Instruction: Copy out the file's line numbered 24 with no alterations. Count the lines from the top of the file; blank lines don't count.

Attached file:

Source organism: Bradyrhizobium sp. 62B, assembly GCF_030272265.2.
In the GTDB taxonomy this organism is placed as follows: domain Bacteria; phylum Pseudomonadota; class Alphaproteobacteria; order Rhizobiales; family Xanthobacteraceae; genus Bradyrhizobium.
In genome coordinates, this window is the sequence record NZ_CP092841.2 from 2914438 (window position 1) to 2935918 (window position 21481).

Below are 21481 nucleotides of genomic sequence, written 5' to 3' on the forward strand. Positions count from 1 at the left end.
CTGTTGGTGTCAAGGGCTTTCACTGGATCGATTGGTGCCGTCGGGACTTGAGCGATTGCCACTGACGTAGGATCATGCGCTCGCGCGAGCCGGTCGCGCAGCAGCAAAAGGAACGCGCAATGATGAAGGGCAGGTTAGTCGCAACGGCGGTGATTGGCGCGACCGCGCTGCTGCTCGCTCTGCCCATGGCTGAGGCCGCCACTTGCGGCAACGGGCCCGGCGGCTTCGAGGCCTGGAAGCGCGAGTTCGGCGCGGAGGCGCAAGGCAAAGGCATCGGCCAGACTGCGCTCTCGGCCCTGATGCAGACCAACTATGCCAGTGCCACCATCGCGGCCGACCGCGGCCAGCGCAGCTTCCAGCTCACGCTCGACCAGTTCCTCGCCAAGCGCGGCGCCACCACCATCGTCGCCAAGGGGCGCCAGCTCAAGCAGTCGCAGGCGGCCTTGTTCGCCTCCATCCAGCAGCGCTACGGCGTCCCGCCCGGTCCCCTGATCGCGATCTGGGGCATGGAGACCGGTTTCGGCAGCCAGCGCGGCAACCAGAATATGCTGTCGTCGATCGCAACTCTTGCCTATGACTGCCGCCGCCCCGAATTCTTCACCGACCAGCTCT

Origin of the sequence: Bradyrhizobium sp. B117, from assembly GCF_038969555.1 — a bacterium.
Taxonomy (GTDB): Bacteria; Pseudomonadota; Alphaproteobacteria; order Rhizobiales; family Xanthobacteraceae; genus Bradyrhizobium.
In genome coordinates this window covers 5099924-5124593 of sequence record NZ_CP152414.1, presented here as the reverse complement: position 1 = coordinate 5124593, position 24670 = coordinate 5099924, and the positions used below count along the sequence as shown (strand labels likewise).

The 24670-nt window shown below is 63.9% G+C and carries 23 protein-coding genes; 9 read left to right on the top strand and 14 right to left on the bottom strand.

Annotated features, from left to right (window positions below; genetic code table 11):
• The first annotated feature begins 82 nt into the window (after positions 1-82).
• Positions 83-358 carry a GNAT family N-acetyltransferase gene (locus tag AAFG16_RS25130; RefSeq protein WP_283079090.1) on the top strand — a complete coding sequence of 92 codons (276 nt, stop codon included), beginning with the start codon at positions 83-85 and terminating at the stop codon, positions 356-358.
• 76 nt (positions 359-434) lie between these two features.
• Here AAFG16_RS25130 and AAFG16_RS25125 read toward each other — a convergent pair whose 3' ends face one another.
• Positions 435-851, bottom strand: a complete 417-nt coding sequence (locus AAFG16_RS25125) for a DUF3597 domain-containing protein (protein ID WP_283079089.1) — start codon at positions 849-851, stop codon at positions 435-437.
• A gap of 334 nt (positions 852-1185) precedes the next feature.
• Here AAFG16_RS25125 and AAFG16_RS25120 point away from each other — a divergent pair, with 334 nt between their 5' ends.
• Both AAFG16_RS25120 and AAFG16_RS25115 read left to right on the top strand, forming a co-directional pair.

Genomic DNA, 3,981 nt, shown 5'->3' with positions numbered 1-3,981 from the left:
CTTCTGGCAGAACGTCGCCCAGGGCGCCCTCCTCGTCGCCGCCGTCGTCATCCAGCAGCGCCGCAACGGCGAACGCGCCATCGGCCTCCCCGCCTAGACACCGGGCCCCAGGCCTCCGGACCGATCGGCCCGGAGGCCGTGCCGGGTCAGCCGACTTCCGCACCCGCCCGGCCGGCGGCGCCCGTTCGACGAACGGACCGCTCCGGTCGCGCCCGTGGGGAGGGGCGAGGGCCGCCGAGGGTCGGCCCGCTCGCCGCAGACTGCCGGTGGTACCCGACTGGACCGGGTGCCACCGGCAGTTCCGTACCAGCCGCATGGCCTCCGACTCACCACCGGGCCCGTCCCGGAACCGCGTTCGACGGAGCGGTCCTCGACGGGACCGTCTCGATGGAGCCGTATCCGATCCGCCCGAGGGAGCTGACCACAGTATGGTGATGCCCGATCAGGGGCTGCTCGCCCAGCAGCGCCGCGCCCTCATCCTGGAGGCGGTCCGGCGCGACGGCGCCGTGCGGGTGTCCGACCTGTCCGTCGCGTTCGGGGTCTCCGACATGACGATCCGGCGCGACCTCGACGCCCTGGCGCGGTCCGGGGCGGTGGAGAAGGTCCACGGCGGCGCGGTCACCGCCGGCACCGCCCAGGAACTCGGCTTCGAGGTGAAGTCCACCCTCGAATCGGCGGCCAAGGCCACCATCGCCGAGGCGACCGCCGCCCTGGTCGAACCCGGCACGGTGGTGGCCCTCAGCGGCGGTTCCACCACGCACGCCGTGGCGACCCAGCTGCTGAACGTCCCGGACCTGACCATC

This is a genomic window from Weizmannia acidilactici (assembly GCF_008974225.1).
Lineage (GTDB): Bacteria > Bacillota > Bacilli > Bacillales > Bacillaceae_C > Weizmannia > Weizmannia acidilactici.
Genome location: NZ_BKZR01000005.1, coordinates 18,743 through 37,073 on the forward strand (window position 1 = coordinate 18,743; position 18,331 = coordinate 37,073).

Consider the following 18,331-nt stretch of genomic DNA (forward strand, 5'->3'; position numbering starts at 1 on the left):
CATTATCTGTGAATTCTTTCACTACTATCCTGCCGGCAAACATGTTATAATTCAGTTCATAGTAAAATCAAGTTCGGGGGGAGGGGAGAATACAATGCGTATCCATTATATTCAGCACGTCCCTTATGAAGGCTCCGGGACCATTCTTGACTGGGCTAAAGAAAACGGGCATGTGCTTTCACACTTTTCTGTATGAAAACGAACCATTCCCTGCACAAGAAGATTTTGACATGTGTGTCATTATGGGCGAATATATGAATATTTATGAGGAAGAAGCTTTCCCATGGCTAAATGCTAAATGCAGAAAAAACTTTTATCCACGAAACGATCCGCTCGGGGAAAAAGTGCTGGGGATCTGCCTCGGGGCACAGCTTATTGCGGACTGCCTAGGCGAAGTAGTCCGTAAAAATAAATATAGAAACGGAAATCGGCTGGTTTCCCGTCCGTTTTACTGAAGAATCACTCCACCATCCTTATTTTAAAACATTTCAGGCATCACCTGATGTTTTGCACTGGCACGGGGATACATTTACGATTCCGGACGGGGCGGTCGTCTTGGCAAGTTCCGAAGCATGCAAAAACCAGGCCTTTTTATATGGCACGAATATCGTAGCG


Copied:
Consider the following 18,331-nt stretch of genomic DNA (forward strand, 5'->3'; position numbering starts at 1 on the left):